Linking Heat Shock Protein 27, Glutathione, and Cardiomyopathy?
Normal cellular functions essentially depend on a balanced redox environment. Free radicals and nonradical oxidants can shift the redox balance toward a more “oxidized” state, which is counteracted by the intracellular antioxidant defense systems. These include the enzymes superoxide dismutase and catalase, as well as the thiol-reducing systems (glutathione, glutaredoxin, and thioredoxin). Glutathione is the most abundant intracellular low molecular weight thiol existing predominantly in the thiol-reduced form (GSH), whereas the disulfide-oxidized form (GSSG) represents <2%. Glutathione regulates numerous cellular functions; GSH as an antioxidant reduces hydrogen peroxide and peroxynitrite directly and indirectly with the help of glutathione peroxidase, detoxifies electrophiles, modulates the reversible oxidation and reduction of protein thiols, and is critically involved in the regulation of enzymes, transcription factors, and signal transduction.1 Loss of glutathione or disturbance of the GSH/GSSG redox potential causes cellular dysfunction. Multiple diseases, including cardiovascular diseases, are associated with the depletion of glutathione and a shift toward more oxidized GSH/GSSG redox potential. Restoring the GSH levels by substituting the glutathione precursor N-acetylcysteine or overexpressing glutathione peroxidase prevents cardiac dysfunction.2,3
However, little is known about the consequences of a more reductive redox state for cardiac function. Rajasekaran et al4 first reported about “reductive stress” in mice expressing the human mutant αB-crystallin protein. These mice developed enhanced activity of glucose-6-phosphate dehydrogenase with increased production of NADPH and higher levels of GSH resulting in protein aggregation and cardiomyopathy. The human mutant αB-crystallin protein further induced expression of heat shock proteins (Hsps), in particular, Hsp25, and glutathione peroxidase, and decreased myocardial levels of reactive oxygen species. Hsps are upregulated under oxidative stress and protect against reactive oxygen species; they have also been implicated to influence glutathione metabolism.5,6
In the present issue of Hypertension, Zhang et al7 report that cardiomyocyte-specific overexpression of Hsp27 induces reductive stress in the heart. In particular, mice expressing high levels of Hsp27 displayed increased myocardial glutathione peroxidase expression and activity, GSH, and GSH/GSSG ratio and decreased reactive oxygen species levels, resulting in cardiac hypertrophy, dysfunction, and reduced lifespan (Figure). Elevated GSH and glutathione peroxidase activity decrease levels of reactive oxygen species and might alter S-glutathionylation of several enzymes, transcription factors, and signaling proteins. By partly inhibiting glutathione peroxidase activity to the level of wild-type animals, Zhang et al7 were able to prevent cardiomyopathy in Hsp27-overexpressing animals, suggesting that Hsp27-induced cardiomyopathy is at least in part mediated by elevated glutathione peroxidase activity. Cardiac structure and function were neither altered in transgenic mice with lower levels of Hsp27 overexpression in the present study nor in mice with overexpression of glutathione peroxidase, which may be explained by the fact that glutathione peroxidase activity was only mildly increased.3 Whether normalizing GSH levels by partly inhibiting its synthesis prevents cardiomyopathy in Hsp27 overexpressing mice remains open; interestingly, permanently elevated tissue GSH levels do neither influence viability or vascular function in mice.8,9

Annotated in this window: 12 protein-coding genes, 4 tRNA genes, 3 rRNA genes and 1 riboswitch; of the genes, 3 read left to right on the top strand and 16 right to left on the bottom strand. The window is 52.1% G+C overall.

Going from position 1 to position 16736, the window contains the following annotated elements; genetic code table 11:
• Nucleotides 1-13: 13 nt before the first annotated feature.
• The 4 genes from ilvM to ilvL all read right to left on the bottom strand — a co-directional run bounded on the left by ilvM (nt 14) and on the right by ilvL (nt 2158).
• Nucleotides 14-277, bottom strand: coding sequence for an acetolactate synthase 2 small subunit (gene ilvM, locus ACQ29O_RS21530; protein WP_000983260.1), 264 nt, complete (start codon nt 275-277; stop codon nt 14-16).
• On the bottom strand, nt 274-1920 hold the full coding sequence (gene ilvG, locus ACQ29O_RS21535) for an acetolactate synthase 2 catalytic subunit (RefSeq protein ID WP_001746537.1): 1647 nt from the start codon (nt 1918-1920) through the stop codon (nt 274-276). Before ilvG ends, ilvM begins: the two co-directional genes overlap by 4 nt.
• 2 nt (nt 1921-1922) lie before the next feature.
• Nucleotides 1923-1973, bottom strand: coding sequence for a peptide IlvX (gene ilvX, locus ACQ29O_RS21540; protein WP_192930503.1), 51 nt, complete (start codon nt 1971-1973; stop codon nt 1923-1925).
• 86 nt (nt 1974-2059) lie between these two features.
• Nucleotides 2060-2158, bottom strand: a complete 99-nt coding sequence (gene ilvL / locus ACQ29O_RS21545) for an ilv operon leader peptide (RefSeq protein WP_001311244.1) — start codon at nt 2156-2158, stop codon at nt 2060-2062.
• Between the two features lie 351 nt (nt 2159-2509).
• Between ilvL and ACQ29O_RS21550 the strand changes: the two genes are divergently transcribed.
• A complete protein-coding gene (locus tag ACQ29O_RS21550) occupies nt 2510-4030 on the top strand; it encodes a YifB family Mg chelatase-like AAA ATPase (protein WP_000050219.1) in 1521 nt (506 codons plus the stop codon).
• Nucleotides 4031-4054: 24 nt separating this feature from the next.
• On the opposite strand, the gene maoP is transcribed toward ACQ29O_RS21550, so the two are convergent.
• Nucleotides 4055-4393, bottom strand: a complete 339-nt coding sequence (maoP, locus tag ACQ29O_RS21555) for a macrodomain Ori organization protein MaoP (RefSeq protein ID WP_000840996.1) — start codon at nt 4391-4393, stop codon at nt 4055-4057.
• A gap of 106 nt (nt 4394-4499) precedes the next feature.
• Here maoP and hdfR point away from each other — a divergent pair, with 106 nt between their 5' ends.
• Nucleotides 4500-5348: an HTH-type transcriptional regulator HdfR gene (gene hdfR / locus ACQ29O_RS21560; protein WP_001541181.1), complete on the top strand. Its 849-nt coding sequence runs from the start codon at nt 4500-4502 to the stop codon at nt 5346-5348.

Hsp27 overexpression increased GSH, whereas GSSG levels were not altered. It remains open whether GSH levels are increased because of de novo GSH synthesis or increased activity of GSSG-reductase. Because GSSG levels were unaltered by Hsp27 overexpression despite increased glutathione peroxidase activity, it is likely that GSSG-reductase activity is increased and reduces GSSG back to GSH, contributing to high GSH levels; alternatively, GSSG might be transported out of the cell.10 Nevertheless, the exact mechanisms linking Hsp27 overexpression to the increase in glutathione peroxidase activity and GSH remain unclear.
In contrast to the current concept of Hsp induction as a protective mechanism against oxidative stress, Zhang et al7 demonstrate for the first time that high levels of Hsp27 by increasing GSH and GSH-peroxidase induce cardiomyopathy, suggesting that also in this case too much of a good thing may be bad. These data further strengthen the novel concept of reductive stress in the heart as a potential contributor to heart failure development and progression.
Sources of Funding
Our research is supported by the Deutsche Forschungsgemeinschaft (Wi 2110/2-1) and the “Interdisziplinäres Zentrum für Klinische Forschung,” University of Würzburg (E-119).
The opinions expressed in this editorial are not necessarily those of the editors or of the American Heart Association.
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